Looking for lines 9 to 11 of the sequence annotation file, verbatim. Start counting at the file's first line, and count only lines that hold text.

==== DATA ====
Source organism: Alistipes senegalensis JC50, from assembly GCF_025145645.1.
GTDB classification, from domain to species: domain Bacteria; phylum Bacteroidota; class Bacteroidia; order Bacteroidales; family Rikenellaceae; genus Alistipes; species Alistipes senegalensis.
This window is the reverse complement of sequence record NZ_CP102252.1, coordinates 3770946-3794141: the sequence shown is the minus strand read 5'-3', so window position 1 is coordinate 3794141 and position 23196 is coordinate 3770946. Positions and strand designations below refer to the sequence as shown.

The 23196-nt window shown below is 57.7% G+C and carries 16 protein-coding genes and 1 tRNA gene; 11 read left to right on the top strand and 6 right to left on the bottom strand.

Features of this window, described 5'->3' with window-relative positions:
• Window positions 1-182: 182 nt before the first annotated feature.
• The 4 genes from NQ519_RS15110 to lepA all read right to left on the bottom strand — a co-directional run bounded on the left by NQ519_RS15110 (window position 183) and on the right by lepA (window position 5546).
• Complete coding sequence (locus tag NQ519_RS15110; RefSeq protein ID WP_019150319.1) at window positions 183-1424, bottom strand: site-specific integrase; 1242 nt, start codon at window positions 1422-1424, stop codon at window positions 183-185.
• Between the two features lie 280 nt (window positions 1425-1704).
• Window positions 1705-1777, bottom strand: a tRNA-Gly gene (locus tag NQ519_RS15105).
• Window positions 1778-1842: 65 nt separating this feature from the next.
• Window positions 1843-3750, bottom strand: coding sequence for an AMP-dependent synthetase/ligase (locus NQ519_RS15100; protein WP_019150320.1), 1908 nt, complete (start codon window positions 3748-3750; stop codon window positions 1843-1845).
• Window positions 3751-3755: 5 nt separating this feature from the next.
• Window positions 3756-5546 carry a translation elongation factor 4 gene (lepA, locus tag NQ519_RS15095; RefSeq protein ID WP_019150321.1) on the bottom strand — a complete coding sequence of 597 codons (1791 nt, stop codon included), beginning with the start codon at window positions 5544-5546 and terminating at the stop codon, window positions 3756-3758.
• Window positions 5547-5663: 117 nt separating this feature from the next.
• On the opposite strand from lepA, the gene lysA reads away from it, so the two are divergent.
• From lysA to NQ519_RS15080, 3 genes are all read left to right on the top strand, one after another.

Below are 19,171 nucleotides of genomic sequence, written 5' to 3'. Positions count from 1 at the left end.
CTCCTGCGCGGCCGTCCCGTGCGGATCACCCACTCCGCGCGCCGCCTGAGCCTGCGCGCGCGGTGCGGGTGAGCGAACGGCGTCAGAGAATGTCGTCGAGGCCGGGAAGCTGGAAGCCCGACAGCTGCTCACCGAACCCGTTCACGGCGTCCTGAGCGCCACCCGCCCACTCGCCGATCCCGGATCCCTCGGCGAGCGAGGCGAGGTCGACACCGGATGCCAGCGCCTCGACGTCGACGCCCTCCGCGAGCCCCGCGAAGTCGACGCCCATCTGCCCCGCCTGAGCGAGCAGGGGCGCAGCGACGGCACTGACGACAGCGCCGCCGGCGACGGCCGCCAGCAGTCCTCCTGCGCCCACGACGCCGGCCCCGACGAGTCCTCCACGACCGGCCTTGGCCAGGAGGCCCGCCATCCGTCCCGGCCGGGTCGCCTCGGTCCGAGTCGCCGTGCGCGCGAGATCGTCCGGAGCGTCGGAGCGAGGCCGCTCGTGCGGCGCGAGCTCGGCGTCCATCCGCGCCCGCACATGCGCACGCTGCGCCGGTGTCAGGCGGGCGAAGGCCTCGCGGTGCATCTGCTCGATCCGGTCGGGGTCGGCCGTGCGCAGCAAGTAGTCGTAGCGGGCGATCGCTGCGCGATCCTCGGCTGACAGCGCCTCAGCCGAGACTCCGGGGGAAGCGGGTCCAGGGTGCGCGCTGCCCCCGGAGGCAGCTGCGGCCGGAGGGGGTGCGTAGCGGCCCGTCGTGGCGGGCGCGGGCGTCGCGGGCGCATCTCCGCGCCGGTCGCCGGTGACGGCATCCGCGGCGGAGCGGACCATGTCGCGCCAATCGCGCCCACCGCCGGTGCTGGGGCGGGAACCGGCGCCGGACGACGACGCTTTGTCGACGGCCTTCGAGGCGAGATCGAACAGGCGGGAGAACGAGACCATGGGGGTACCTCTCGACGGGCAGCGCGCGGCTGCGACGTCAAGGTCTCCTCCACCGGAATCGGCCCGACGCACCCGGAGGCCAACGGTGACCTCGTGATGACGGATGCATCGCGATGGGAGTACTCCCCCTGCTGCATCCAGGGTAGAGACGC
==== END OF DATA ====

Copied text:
• Between the two features lie 280 nt (window positions 1425-1704).
• Window positions 1705-1777, bottom strand: a tRNA-Gly gene (locus tag NQ519_RS15105).
• Window positions 1778-1842: 65 nt separating this feature from the next.